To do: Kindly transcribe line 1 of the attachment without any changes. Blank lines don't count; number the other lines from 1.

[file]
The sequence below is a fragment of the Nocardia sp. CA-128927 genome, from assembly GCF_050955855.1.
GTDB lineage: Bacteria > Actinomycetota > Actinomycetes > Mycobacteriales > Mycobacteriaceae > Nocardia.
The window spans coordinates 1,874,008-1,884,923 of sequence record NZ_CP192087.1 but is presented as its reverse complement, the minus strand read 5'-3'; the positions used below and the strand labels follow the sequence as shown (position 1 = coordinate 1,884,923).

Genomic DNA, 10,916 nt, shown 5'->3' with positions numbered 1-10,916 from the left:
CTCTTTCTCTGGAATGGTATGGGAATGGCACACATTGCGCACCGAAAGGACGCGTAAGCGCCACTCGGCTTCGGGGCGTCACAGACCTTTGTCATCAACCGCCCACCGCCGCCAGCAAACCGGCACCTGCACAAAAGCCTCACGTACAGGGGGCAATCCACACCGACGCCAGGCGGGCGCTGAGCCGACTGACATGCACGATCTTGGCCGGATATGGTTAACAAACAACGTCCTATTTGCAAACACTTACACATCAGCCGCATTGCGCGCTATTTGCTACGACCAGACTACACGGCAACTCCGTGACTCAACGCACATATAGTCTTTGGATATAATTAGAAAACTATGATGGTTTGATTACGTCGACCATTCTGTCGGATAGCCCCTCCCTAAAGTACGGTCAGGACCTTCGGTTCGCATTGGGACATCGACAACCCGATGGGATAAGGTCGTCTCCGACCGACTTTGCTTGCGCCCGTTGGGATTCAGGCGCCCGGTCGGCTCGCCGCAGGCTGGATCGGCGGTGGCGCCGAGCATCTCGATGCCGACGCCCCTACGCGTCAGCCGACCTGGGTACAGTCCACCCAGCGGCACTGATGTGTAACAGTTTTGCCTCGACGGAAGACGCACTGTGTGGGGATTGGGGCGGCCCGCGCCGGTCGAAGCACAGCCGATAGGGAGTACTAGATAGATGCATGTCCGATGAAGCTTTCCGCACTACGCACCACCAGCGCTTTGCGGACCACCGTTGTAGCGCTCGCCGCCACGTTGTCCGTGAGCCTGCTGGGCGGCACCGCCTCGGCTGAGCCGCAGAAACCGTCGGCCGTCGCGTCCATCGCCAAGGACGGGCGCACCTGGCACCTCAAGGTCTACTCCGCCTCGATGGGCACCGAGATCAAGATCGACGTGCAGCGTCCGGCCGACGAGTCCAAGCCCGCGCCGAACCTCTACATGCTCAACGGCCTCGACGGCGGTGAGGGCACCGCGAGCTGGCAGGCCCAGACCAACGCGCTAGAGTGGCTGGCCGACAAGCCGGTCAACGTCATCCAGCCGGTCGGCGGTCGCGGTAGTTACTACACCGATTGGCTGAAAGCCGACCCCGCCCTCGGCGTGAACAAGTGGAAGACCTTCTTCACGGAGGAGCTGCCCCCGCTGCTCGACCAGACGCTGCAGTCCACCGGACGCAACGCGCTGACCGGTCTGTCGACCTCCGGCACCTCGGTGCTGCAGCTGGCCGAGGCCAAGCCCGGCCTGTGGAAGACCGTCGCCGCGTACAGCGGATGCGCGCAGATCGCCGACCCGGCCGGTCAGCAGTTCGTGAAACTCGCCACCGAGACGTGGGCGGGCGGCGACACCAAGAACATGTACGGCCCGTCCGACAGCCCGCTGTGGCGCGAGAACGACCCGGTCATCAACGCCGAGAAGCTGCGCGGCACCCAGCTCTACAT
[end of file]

The sequence below is a fragment of the Nocardia sp. CA-128927 genome, from assembly GCF_050955855.1.